Then there is the growing trend among certain consumers who are cognizant of their food quality and want to know where their food comes from, and they’re willing to pay more if they know how it’s grown locally. The U.S. Department of Agriculture, a federally funded agency, has initiated Know Your Farmer, Know Your Food, whose mission is to strengthen local and regional food systems.
We know demand for local and regional foods is strong, as consumers across the country are looking to connect with their food and the people who grow and raise it. The USDA program website tells us:
The number of farmers markets has more than tripled in the past 15 years and there are now more than 7,175 around the country;
In 1986, there were two community supported agriculture operations, today there are over 4,000;
There are farm-to-school programs in 48 states, totaling more than 2,200 and up from two in 1996; and
All 50 states in the U.S. have agricultural branding programs such as "Farm Fresh" or "Eat Fresh, Eat Local."
The advantage of local farmers’ markets and local and regional markets often provide farmers with a higher share of the food dollar, and money spent at a local business often continues to circulate within the community, creating a multiplier effect and providing greater economic benefits to the area.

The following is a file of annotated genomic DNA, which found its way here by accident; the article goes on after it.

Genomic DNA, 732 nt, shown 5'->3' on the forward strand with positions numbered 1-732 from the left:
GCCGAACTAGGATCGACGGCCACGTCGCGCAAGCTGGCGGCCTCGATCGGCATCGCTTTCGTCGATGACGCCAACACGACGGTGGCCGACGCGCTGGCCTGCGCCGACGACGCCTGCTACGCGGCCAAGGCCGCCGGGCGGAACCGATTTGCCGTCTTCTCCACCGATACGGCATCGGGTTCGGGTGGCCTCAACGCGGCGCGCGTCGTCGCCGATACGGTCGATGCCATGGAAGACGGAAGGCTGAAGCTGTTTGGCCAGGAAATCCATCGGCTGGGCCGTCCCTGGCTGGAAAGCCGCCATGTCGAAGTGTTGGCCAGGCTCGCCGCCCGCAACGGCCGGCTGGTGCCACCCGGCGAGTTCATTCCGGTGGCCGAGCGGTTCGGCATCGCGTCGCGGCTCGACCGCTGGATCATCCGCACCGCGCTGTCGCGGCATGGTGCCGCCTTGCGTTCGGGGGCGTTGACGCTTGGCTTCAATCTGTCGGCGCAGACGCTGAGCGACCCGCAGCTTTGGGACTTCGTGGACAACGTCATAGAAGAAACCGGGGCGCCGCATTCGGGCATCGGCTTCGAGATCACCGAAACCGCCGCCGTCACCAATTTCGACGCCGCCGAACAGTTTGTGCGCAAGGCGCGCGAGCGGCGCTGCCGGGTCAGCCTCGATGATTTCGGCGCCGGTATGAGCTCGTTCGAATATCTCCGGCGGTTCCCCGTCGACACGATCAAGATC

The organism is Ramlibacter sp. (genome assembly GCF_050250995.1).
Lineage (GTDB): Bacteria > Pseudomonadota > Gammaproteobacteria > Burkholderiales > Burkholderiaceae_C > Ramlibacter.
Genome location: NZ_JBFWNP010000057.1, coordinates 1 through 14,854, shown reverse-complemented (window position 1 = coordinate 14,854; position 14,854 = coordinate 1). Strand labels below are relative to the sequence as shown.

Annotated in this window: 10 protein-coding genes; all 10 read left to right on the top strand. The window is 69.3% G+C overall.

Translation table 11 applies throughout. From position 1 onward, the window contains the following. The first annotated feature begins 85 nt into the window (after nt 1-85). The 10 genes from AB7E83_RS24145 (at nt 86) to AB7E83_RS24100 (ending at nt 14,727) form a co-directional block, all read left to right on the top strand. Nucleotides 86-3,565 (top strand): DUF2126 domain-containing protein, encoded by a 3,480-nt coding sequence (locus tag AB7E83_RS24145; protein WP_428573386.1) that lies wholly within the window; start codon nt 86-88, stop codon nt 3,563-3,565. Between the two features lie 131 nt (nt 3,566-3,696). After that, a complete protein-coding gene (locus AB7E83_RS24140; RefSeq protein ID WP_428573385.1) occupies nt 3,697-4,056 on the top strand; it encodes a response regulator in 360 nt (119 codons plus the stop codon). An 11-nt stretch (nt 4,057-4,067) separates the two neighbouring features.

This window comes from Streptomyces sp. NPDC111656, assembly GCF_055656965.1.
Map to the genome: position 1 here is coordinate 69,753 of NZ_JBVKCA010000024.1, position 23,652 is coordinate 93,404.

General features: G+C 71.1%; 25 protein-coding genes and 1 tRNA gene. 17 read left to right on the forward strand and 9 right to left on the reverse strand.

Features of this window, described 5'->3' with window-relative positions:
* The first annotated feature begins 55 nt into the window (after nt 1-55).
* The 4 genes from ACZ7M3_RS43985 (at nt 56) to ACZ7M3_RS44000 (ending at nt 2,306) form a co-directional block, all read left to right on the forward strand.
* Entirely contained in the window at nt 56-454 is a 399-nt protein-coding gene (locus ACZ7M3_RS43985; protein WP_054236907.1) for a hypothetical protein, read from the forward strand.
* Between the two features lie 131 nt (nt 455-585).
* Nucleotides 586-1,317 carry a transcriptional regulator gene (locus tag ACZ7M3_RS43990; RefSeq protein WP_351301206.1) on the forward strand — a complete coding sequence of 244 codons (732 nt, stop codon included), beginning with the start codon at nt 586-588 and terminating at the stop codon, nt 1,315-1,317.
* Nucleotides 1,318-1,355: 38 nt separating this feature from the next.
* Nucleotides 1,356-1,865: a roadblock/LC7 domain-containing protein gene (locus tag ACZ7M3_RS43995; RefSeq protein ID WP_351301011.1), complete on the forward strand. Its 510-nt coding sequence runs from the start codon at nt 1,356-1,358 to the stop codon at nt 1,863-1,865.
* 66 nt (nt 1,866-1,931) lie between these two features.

National Agriculture Statistics
And then there is the USDA Ag Census, conducted every five years by the USDA National Agricultural Statistics Service, the most recent one being conducted in 2007. Keep in mind, a farm is counted as an operation that sells, or would normally sell, more than $1,000 in agricultural products a year. Some of the data shows U.S. farm operators are becoming more diverse.
Of the 2.2 million farms in the U.S., 1.83 million have a white male principal operator.
The number of principal operators of all races and ethnic backgrounds has increased 4 percent since 2002, but the growth in the number of non-white operators has outpaced this overall growth.
The number of operators of Hispanic origin has also increased 10 percent since 2002.
One of the most significant changes in the 2007 Census of Agriculture is the increase in female farm operators, both in terms of the absolute number and the percentage of all principal operators.